Deep-sea mining: green-tech enabler or environmental catastrophe?

Deep-sea mining: green-tech enabler or environmental catastrophe?

The sea floor has reserves of minerals in sea mounds and nodules that proponents say are necessary to make the batteries and electronics for the green transition.

Conservationists argue mining the sea floor will do irreversible damage to pristine and unexplored environments and that taking a circular economy approach means we shouldn’t need all the cobalt, manganese and other elements to be found there.

No one has started mining the deep sea just yet, but the International Seabed Authority is already working on a set of rules for this new business and has issued authorisations to explore it.

On the 7th September this year the sector took a jump forwards, as a leading firm in the field called The Metals Company announced that it was starting a deep sea mining trial in the Clarion Clipperton Zone of the Pacific Ocean. News that the UN's International Seabed Authority had authorised the expedition came as a surprise, and there's now a possibility that commercial mining could begin in earnest by 2024, despite widespread calls for a moratorium.

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“A few years ago deep-sea mining was still in the realm of science fiction", scientist Pedro Ribeiro tells Euronews in this latest episode of Ocean Calls.

“The environment is so hostile. We are talking about extreme pressure. We are talking about low temperatures and inaccessibility. My first impression was, to be completely honest, that there is no chance that such an industry can be developed in the timeframe that is being promoted by certain companies.”

Ribeiro is a marine biologist at the University of Bergen, currently working with the Norwegian government as the country is looking to mine their territorial waters for precious minerals.

“Here in Norway there is, of course, also a big concern about potential environmental impacts,” Ribeiro says.

Traditionally, Norway is an important producer of oil. Norway exported about 1.2 million barrels per day of crude oil to other countries in Europe in 2021, according to Norwegian Petroleum.

Ribeiro says Norway's track record in oil and gas could bring the know-how to developing the technology to minimise the environmental footprint on the seafloor and water column.

‘Our harvesting machines don’t touch the seafloor’

The green transition will not happen without the resources that lie in the deep sea, says Renee Grogan, the Director of Sustainability at the mining company Impossible Mining.

“If we looked at all of the terrestrial resources that we have for cobalt today, that is not enough to transition the United Kingdom alone to its electric vehicle targets. And then where the rest of the world gets its cobalt from becomes a question”, Grogan tells Ocean Calls.

“So the grade and the quantity of the resource on the seafloor is what's driving this discussion. It's what's driving the race. And it's such an important and tricky discussion.”

Impossible Mining claims that its mission is to find ways to retrieve the metals from the seafloor without destroying the habitat. The company is developing autonomous underwater vehicle (AUV) robots to collect polymetallic nodules from the seabed.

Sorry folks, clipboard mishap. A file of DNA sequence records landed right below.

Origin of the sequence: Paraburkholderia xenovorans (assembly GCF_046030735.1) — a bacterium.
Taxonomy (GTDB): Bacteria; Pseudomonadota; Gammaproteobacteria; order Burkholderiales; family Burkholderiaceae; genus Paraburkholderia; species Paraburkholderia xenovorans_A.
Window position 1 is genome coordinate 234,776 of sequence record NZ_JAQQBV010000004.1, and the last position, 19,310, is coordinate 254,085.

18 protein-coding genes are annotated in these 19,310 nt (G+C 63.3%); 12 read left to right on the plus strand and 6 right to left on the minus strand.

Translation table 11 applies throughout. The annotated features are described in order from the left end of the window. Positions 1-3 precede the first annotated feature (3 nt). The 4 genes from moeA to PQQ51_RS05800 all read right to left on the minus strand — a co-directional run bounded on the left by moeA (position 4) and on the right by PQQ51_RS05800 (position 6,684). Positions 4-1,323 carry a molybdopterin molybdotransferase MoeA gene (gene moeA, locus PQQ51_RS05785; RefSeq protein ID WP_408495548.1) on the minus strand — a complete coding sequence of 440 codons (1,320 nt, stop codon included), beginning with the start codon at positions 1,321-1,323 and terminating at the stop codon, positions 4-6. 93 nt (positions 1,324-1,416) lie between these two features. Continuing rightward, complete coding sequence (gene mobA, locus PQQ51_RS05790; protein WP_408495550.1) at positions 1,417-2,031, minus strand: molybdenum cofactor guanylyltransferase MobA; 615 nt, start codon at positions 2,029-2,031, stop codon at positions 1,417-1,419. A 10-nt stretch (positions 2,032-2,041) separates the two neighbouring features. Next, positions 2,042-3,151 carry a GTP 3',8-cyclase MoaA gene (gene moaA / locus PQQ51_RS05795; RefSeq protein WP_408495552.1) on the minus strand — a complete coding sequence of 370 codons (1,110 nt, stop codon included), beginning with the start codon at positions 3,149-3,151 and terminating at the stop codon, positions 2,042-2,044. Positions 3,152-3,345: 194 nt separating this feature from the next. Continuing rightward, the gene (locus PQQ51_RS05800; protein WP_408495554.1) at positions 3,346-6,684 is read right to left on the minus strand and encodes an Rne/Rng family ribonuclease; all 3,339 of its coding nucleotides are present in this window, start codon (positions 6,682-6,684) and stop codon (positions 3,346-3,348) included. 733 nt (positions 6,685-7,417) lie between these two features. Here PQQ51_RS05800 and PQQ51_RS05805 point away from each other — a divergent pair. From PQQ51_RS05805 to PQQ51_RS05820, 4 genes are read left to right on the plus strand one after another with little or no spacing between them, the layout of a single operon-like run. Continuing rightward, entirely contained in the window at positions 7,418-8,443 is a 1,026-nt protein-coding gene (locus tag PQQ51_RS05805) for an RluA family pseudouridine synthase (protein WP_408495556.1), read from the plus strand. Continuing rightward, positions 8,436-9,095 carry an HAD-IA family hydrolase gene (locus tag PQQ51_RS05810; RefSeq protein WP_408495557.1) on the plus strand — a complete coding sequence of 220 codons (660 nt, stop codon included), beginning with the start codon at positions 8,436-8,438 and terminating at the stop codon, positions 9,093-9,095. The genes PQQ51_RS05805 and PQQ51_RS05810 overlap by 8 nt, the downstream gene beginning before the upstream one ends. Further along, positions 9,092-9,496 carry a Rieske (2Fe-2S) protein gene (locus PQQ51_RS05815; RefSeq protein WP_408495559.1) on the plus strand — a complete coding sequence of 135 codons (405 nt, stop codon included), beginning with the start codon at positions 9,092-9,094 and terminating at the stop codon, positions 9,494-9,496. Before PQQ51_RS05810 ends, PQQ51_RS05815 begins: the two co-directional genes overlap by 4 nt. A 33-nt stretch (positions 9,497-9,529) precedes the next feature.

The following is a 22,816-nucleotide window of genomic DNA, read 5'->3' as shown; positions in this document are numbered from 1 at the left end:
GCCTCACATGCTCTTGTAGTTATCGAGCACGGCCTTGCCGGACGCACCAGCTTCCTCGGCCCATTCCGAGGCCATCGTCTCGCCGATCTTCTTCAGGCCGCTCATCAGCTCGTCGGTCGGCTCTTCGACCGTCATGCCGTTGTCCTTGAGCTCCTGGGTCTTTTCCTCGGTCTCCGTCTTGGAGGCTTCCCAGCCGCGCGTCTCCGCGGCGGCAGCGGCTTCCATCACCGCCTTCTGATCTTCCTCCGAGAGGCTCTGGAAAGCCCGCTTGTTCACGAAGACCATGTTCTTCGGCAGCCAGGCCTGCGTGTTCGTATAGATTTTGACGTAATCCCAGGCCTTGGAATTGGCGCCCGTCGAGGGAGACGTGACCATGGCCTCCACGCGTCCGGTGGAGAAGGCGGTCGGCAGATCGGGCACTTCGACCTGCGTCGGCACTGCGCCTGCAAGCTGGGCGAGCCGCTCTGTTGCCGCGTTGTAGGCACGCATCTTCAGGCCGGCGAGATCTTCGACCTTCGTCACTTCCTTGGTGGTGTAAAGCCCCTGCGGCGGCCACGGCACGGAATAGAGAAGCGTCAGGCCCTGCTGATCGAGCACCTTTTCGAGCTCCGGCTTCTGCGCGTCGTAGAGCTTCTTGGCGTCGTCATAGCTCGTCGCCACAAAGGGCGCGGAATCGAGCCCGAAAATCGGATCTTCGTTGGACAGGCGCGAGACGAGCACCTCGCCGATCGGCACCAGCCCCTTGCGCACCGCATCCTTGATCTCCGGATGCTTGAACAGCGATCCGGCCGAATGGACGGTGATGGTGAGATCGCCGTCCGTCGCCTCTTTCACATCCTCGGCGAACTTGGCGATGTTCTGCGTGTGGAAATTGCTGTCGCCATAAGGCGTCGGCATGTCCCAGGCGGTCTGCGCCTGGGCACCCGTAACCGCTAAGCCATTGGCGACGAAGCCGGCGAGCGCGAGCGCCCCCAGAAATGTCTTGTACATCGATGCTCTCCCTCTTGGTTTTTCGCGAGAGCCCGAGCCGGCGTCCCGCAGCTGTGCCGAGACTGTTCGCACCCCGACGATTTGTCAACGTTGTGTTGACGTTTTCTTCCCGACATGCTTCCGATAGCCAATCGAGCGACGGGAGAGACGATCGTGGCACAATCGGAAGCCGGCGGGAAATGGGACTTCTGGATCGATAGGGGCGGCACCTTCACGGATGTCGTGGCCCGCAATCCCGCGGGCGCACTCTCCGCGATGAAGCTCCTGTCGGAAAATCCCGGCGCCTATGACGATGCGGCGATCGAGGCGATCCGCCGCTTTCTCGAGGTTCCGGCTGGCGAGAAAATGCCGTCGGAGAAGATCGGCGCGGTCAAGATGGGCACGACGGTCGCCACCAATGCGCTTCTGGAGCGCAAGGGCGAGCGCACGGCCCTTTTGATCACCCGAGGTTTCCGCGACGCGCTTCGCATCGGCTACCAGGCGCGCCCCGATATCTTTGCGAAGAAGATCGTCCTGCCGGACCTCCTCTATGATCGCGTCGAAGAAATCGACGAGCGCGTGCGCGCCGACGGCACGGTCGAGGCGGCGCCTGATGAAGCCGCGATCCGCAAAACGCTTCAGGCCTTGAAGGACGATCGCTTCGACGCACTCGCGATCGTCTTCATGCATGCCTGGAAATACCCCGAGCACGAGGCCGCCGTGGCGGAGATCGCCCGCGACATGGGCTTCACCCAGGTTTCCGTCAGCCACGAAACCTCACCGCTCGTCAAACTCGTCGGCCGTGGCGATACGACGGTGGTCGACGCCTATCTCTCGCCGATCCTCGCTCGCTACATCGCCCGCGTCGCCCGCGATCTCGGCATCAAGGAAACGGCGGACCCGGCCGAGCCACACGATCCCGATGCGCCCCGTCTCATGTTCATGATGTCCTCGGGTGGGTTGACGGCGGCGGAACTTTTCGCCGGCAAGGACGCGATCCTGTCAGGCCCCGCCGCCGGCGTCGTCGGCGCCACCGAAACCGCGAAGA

“What we're designing is a fleet of underwater robotic vehicles. And they are not tethered to the vessel. (...) They don't make contact with the seabed. They hover above it,” says Grogan.

This technique is designed to harvest the polymetallic nodules, relatively small formations lying on the seabed, and to limit disturbance to the surrounding environment, she explains.

“The AUV is also programmed to leave behind a certain percentage of nodules so that the habitat remains there on the seafloor. Now, that number, the question of what per cent do we leave behind is something that we're working with the scientists to understand," she says.

Conservationists call for a moratorium on seabed mining

“The nodules (...) are not just lying somehow in there. They're not floating around in the air. They're actually in the sediments,” explains Jessica Battle, head of the Deep Seabed Mining Initiative at conservation organisation WWF.

“If you've ever put your hand down in the puddle of water in the forest, for example, where there is sediment, you just have to touch it and the sediment comes flying up and it becomes a whirl.”

“So it is impossible to not have an impact”, she added.

The deep sea, everything below 200 metres in the ocean, is the largest habitat space on our planet.

“If you go down there with a light you will find colour – bright orange, bright blue, bright pink, all kinds of colours. But for us, to a naked eye, it is pitch black,” explains Battle.

“The animals that live down there, communicate through sound, through emitting light. (...) A lot of the animals who live down there are almost totally translucent. You cannot see them.”

The deep sea plays a crucial role in our planet’s climate regulation. It's an environment which is less well-known than the surface of Mars. With that in mind, many conservationists argue that it would be reckless to mine there as it is impossible to predict the real environmental impact.

As a result, WWF and other groups are calling for a moratorium on deep-sea mining for scientists to have the time to collect more information on these remote worlds.

“At this point of time, it doesn't matter which technology we're talking about because we first need to study the seafloor to understand what is down there, to understand what any technologies impacts would be,” Battle says.

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In this episode of Ocean Calls we’re debating if mining the sea-bed is a solution to meet our green tech needs or an environmental disaster.

Created in partnership with the European Commission's DG Mare.